In a landmark decision, a Pennsylvania jury ruled in favor of the defendant National Collegiate Athletic Association (NCAA) in the first sports concussion case tried to verdict. In a 10−2 decision, the jury in Onyshko v. NCAA, No. C-63-CV-201403620 (Wash. Cty. Ct. Comm. Pleas, PA) (filed 6/27/14, originally filed in federal court on 12/17/13) found that the NCAA was not negligent in its dealings with plaintiff Matthew Onyshko when he was a student at California University of Pennsylvania.
In 2008, five years after his college football career ended, Onyshko was diagnosed with amyotrophic lateral sclerosis (ALS), a progressive neurodegenerative disease usually diagnosed between age 40 and 70. Onyshko and his wife sued NCAA for claims of negligence and loss of consortium. The complaint stated that, during his college football career, Onyshko experienced numerous, repeated blows to the head, lost consciousness for at least 30 seconds on three separate occasions, and that repeated blows to the head caused him to develop ALS.
The NCAA is the main regulatory body for college sports to promote safe participation. According to Onyshko, the NCAA knew from at least the 1980s that football-induced brain injuries cause long-term damage, but it failed to adequately supervise, regulate, and minimize the risk of long-term brain injury resulting from repeated head impacts.
NCAA's pre-trial motion to dismiss, which argued that the complaint failed to adequately plead the existence of the legal duty, was denied by the court on December 3, 2014. Subsequently, NCAA moved for summary judgment, arguing that (1) the action was barred by the statute of limitations, (2) NCAA did not have a duty to plaintiff, (3) NCAA did not breach a duty to protect against the long-term risks of concussion and (4) plaintiff's alleged head injuries incurred while playing college football did not cause his later development of ALS. In denying the motion, the court found that plaintiffs' expert opinions created a genuine issue of material fact about whether concussive and sub-concussive blows to the head while playing collegiate football could cause ALS.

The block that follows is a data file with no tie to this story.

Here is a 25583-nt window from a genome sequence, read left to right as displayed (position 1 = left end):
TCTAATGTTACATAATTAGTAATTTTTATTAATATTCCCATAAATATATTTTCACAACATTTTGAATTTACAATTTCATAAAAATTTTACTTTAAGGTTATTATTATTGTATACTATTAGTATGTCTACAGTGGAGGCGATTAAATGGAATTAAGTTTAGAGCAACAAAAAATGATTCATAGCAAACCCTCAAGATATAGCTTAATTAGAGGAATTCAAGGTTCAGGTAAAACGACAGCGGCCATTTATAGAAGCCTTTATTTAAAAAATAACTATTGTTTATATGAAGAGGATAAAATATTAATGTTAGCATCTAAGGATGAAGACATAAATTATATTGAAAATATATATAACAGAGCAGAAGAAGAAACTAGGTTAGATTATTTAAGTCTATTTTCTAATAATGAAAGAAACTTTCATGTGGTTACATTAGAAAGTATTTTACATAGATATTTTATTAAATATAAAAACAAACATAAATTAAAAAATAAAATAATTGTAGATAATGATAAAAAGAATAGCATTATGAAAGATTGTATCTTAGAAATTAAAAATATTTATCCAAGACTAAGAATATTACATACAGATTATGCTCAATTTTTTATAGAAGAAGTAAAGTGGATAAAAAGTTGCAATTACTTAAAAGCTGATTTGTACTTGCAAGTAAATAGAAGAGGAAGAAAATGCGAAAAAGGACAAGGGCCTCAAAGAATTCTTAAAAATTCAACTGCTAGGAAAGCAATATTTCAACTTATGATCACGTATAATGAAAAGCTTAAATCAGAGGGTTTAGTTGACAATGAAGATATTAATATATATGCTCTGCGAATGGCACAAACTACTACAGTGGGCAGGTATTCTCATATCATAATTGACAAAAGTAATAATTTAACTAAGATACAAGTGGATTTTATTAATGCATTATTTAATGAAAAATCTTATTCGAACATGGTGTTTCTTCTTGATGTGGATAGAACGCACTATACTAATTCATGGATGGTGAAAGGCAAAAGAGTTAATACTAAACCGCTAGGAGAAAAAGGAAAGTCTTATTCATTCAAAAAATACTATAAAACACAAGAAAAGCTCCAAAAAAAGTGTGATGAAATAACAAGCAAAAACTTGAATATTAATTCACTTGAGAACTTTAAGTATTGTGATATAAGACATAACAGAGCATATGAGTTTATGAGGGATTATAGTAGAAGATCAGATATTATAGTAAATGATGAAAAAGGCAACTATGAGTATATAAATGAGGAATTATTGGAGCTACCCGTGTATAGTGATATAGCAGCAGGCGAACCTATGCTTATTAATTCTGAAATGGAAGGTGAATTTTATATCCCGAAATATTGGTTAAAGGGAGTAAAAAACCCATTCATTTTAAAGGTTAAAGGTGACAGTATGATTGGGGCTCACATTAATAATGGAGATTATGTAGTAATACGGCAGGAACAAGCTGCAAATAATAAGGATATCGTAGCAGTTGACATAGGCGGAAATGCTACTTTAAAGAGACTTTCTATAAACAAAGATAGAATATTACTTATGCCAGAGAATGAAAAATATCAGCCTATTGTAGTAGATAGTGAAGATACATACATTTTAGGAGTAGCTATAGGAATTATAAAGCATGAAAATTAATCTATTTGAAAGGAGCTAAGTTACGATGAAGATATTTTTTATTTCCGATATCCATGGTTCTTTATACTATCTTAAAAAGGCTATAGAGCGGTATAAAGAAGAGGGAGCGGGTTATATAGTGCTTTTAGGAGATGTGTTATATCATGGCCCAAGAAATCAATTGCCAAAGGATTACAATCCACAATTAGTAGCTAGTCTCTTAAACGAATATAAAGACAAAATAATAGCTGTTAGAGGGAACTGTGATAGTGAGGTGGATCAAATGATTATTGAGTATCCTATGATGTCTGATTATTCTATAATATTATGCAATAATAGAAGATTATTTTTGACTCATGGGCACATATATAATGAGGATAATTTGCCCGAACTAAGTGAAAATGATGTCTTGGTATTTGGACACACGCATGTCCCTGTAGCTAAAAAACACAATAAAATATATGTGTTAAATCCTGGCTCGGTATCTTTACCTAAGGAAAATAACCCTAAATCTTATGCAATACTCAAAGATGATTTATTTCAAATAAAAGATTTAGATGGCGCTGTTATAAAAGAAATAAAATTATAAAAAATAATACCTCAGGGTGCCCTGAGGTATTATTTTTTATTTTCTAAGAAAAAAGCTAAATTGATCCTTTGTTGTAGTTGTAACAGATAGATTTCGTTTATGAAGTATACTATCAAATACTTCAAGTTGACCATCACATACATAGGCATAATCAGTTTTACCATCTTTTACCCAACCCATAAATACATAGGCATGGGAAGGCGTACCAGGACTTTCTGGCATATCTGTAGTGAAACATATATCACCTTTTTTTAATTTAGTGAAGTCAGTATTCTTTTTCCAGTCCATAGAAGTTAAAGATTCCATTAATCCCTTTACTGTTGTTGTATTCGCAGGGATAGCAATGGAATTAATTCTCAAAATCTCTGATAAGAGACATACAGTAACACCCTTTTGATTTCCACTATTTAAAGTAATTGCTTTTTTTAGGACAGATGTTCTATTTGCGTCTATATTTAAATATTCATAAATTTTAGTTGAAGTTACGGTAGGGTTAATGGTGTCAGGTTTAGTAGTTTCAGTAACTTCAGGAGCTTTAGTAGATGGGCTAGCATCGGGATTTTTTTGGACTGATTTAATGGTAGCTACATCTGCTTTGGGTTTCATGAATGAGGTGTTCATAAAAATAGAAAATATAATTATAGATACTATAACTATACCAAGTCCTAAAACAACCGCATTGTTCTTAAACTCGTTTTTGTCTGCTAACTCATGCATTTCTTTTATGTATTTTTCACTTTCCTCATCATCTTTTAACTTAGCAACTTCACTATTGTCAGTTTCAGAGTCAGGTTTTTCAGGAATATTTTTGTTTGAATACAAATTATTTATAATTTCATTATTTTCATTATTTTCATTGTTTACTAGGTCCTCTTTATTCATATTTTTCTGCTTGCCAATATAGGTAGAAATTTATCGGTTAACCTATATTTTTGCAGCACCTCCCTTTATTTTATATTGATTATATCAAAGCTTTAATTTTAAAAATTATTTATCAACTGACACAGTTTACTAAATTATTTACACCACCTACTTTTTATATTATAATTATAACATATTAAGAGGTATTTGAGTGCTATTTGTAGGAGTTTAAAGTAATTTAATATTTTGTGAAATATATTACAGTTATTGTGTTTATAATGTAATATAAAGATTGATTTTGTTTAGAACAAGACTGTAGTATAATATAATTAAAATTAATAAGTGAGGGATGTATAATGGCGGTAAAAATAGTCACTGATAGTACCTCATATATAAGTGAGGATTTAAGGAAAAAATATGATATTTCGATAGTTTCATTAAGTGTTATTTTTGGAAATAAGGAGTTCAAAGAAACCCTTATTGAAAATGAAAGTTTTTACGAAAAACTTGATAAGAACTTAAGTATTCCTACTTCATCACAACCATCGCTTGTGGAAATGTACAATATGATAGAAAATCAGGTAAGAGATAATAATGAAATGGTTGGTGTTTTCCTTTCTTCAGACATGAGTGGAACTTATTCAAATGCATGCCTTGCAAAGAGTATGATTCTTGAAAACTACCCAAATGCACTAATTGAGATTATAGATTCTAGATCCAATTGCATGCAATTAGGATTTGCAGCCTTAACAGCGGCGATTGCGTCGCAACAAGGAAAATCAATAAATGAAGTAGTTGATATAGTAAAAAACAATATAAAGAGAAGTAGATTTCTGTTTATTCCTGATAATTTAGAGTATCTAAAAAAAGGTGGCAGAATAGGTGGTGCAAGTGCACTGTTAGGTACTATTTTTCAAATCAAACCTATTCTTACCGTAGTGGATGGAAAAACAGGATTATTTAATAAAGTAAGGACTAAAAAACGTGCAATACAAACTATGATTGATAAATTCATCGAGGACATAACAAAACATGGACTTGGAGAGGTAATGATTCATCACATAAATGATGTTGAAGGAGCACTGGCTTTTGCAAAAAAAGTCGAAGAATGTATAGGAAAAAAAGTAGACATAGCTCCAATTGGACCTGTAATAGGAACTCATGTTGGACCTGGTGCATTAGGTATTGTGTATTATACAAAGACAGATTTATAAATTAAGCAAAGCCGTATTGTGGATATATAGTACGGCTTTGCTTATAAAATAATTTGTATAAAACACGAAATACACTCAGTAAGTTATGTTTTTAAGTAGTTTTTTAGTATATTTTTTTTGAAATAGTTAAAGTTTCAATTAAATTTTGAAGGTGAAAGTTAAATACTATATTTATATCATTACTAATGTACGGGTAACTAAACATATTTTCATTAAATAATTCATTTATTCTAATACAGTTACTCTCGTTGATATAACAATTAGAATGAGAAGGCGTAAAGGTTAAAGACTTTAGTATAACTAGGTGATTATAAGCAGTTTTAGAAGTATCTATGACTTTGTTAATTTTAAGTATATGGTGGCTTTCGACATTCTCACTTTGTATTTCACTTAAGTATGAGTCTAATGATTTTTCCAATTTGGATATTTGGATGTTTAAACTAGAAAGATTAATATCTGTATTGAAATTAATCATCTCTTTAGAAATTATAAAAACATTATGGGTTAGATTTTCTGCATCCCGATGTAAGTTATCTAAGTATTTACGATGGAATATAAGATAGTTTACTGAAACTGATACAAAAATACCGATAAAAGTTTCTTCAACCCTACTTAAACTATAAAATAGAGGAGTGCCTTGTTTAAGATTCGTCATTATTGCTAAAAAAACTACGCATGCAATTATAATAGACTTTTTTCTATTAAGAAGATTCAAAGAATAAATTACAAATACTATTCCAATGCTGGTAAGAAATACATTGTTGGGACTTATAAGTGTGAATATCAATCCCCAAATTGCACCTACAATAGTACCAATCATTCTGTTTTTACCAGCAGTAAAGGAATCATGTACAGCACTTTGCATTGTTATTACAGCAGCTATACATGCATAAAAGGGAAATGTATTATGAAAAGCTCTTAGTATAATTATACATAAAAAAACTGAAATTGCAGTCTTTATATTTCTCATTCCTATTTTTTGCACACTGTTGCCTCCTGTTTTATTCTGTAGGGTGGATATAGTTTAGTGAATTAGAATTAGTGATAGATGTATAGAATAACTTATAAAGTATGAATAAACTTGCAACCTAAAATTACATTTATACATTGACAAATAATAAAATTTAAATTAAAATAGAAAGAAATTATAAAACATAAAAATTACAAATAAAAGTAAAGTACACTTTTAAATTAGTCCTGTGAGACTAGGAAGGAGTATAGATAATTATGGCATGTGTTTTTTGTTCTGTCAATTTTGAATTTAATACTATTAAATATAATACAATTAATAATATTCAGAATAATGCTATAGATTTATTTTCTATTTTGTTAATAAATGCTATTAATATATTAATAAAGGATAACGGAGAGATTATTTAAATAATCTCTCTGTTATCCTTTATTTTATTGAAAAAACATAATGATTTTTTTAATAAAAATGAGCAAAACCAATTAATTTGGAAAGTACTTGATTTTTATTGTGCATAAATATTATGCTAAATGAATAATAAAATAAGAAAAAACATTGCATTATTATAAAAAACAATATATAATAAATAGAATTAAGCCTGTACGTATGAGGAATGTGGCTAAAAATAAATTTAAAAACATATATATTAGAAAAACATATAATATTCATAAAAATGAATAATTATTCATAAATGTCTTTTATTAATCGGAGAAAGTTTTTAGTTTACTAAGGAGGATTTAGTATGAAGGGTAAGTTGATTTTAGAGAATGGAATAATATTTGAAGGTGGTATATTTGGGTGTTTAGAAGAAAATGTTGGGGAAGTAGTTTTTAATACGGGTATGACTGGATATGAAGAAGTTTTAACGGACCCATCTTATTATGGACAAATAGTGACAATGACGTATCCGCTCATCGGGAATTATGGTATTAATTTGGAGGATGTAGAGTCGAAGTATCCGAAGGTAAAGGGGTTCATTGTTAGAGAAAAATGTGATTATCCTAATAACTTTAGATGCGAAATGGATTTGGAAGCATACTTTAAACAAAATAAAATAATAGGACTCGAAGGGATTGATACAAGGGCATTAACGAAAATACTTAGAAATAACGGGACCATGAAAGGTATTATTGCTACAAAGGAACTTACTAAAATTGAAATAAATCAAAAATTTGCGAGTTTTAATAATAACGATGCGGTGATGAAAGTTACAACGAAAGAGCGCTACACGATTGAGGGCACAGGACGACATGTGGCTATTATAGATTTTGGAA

After years of litigation and substantial discovery, the case went to trial, with jury selection beginning on April 29, 2019. During the trial, which lasted almost a month, Onyshko, now 38 years old, used a computerized device controlled by eye movement to give testimony. According to Onyshko, he sustained at least 20 concussions as a college football player during which he blacked out, but was never taken off the field in a stretcher. He further testified that he did not report the episodes to a trainer because he did not know that these were an issue. He said that the diagnosis of ALS in 2008 was a shock because it did not run in his family.
During cross-examination, the NCAA's attorney brought up Onyshko's deposition testimony that Onyshko first experienced headaches, dizziness, and memory problems in 1999, before he played any collegiate games. Video recordings of games in which plaintiff played were shown to refute plaintiff's claims of the multiple head injuries he allegedly sustained.
In his closing statement, plaintiffs' attorney requested compensatory damages of $9.6 million. Deliberation began the afternoon of June 5, 2019. After seven and a half hours, the jury found in favor of NCAA on liability. The plaintiffs announced plans to appeal and re-file the matter as a wrongful death case under Pennsylvania law when Onyshko dies.
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